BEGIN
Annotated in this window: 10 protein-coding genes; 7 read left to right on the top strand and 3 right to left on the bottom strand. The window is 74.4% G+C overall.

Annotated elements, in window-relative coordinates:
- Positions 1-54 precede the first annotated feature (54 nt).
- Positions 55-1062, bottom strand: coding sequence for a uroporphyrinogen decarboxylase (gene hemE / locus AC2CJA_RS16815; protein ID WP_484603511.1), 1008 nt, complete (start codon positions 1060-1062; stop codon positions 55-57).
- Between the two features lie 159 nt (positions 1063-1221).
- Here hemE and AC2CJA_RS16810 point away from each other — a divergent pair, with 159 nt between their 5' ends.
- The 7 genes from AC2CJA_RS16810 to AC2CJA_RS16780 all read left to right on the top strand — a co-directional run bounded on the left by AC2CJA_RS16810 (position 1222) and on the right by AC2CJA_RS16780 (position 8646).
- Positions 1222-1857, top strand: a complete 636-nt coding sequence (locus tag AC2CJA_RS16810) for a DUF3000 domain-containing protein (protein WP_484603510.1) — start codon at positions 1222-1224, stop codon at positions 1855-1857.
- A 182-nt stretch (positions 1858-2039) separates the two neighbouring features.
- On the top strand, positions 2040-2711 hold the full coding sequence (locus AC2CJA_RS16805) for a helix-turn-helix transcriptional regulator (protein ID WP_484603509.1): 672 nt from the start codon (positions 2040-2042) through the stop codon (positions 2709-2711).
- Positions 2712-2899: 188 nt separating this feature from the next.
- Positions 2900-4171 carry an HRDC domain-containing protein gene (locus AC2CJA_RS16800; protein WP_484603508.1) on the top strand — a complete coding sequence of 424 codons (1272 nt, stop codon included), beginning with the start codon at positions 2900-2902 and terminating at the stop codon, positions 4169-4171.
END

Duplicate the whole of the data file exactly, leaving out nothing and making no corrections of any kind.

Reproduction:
Annotated in this window: 10 protein-coding genes; 7 read left to right on the top strand and 3 right to left on the bottom strand. The window is 74.4% G+C overall.

Annotated elements, in window-relative coordinates:
- Positions 1-54 precede the first annotated feature (54 nt).
- Positions 55-1062, bottom strand: coding sequence for a uroporphyrinogen decarboxylase (gene hemE / locus AC2CJA_RS16815; protein ID WP_484603511.1), 1008 nt, complete (start codon positions 1060-1062; stop codon positions 55-57).
- Between the two features lie 159 nt (positions 1063-1221).
- Here hemE and AC2CJA_RS16810 point away from each other — a divergent pair, with 159 nt between their 5' ends.
- The 7 genes from AC2CJA_RS16810 to AC2CJA_RS16780 all read left to right on the top strand — a co-directional run bounded on the left by AC2CJA_RS16810 (position 1222) and on the right by AC2CJA_RS16780 (position 8646).
- Positions 1222-1857, top strand: a complete 636-nt coding sequence (locus tag AC2CJA_RS16810) for a DUF3000 domain-containing protein (protein WP_484603510.1) — start codon at positions 1222-1224, stop codon at positions 1855-1857.
- A 182-nt stretch (positions 1858-2039) separates the two neighbouring features.
- On the top strand, positions 2040-2711 hold the full coding sequence (locus AC2CJA_RS16805) for a helix-turn-helix transcriptional regulator (protein ID WP_484603509.1): 672 nt from the start codon (positions 2040-2042) through the stop codon (positions 2709-2711).
- Positions 2712-2899: 188 nt separating this feature from the next.
- Positions 2900-4171 carry an HRDC domain-containing protein gene (locus AC2CJA_RS16800; protein WP_484603508.1) on the top strand — a complete coding sequence of 424 codons (1272 nt, stop codon included), beginning with the start codon at positions 2900-2902 and terminating at the stop codon, positions 4169-4171.